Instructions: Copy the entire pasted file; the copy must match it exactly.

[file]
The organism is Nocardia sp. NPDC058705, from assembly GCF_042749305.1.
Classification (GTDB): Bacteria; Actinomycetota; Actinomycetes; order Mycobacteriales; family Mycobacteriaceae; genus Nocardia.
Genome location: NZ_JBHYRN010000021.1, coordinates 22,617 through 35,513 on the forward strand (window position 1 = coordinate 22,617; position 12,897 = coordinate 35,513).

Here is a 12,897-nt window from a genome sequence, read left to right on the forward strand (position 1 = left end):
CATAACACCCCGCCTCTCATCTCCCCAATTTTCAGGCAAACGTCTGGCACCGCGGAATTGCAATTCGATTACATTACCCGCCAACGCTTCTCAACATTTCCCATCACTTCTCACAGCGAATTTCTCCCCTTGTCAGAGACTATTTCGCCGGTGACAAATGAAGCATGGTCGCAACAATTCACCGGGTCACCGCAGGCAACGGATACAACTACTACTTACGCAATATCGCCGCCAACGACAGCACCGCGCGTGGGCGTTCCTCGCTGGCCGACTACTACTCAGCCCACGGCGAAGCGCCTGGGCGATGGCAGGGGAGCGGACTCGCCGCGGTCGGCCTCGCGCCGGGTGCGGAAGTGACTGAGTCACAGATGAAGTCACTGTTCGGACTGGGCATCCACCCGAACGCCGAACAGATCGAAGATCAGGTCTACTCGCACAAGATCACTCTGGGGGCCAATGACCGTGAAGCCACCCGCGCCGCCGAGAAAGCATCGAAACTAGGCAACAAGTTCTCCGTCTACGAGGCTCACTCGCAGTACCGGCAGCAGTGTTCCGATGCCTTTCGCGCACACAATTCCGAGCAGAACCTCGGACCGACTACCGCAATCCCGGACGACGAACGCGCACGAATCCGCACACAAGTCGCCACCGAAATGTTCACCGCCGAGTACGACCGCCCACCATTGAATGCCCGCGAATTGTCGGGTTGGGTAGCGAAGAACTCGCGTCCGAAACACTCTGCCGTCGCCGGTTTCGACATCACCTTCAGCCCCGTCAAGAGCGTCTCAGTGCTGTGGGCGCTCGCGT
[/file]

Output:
The organism is Nocardia sp. NPDC058705, from assembly GCF_042749305.1.
Classification (GTDB): Bacteria; Actinomycetota; Actinomycetes; order Mycobacteriales; family Mycobacteriaceae; genus Nocardia.
Genome location: NZ_JBHYRN010000021.1, coordinates 22,617 through 35,513 on the forward strand (window position 1 = coordinate 22,617; position 12,897 = coordinate 35,513).

Here is a 12,897-nt window from a genome sequence, read left to right on the forward strand (position 1 = left end):
CATAACACCCCGCCTCTCATCTCCCCAATTTTCAGGCAAACGTCTGGCACCGCGGAATTGCAATTCGATTACATTACCCGCCAACGCTTCTCAACATTTCCCATCACTTCTCACAGCGAATTTCTCCCCTTGTCAGAGACTATTTCGCCGGTGACAAATGAAGCATGGTCGCAACAATTCACCGGGTCACCGCAGGCAACGGATACAACTACTACTTACGCAATATCGCCGCCAACGACAGCACCGCGCGTGGGCGTTCCTCGCTGGCCGACTACTACTCAGCCCACGGCGAAGCGCCTGGGCGATGGCAGGGGAGCGGACTCGCCGCGGTCGGCCTCGCGCCGGGTGCGGAAGTGACTGAGTCACAGATGAAGTCACTGTTCGGACTGGGCATCCACCCGAACGCCGAACAGATCGAAGATCAGGTCTACTCGCACAAGATCACTCTGGGGGCCAATGACCGTGAAGCCACCCGCGCCGCCGAGAAAGCATCGAAACTAGGCAACAAGTTCTCCGTCTACGAGGCTCACTCGCAGTACCGGCAGCAGTGTTCCGATGCCTTTCGCGCACACAATTCCGAGCAGAACCTCGGACCGACTACCGCAATCCCGGACGACGAACGCGCACGAATCCGCACACAAGTCGCCACCGAAATGTTCACCGCCGAGTACGACCGCCCACCATTGAATGCCCGCGAATTGTCGGGTTGGGTAGCGAAGAACTCGCGTCCGAAACACTCTGCCGTCGCCGGTTTCGACATCACCTTCAGCCCCGTCAAGAGCGTCTCAGTGCTGTGGGCGCTCGCGT